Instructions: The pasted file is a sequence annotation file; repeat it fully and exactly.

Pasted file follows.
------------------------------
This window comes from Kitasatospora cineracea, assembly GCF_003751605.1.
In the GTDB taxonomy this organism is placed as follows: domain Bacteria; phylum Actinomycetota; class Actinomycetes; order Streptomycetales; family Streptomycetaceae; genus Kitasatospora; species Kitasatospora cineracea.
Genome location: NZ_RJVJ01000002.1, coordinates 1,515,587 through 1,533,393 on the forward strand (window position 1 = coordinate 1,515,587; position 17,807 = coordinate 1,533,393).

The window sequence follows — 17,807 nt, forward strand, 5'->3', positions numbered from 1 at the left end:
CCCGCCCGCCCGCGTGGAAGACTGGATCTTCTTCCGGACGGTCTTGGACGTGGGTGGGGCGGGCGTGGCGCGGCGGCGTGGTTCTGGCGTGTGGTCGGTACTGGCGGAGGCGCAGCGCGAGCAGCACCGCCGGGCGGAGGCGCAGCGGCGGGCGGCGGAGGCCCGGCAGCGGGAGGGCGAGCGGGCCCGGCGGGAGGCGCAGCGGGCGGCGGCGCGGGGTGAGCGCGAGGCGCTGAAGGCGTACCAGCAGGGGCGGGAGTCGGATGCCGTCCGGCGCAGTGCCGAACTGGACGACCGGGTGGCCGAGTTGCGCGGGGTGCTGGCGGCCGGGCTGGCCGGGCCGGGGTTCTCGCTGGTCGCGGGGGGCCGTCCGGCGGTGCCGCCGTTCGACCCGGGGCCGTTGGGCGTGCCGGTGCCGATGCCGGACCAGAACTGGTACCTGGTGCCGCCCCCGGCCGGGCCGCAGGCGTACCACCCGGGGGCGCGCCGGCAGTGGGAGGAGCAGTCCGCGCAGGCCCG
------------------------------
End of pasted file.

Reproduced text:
This window comes from Kitasatospora cineracea, assembly GCF_003751605.1.
In the GTDB taxonomy this organism is placed as follows: domain Bacteria; phylum Actinomycetota; class Actinomycetes; order Streptomycetales; family Streptomycetaceae; genus Kitasatospora; species Kitasatospora cineracea.
Genome location: NZ_RJVJ01000002.1, coordinates 1,515,587 through 1,533,393 on the forward strand (window position 1 = coordinate 1,515,587; position 17,807 = coordinate 1,533,393).

The window sequence follows — 17,807 nt, forward strand, 5'->3', positions numbered from 1 at the left end:
CCCGCCCGCCCGCGTGGAAGACTGGATCTTCTTCCGGACGGTCTTGGACGTGGGTGGGGCGGGCGTGGCGCGGCGGCGTGGTTCTGGCGTGTGGTCGGTACTGGCGGAGGCGCAGCGCGAGCAGCACCGCCGGGCGGAGGCGCAGCGGCGGGCGGCGGAGGCCCGGCAGCGGGAGGGCGAGCGGGCCCGGCGGGAGGCGCAGCGGGCGGCGGCGCGGGGTGAGCGCGAGGCGCTGAAGGCGTACCAGCAGGGGCGGGAGTCGGATGCCGTCCGGCGCAGTGCCGAACTGGACGACCGGGTGGCCGAGTTGCGCGGGGTGCTGGCGGCCGGGCTGGCCGGGCCGGGGTTCTCGCTGGTCGCGGGGGGCCGTCCGGCGGTGCCGCCGTTCGACCCGGGGCCGTTGGGCGTGCCGGTGCCGATGCCGGACCAGAACTGGTACCTGGTGCCGCCCCCGGCCGGGCCGCAGGCGTACCACCCGGGGGCGCGCCGGCAGTGGGAGGAGCAGTCCGCGCAGGCCCG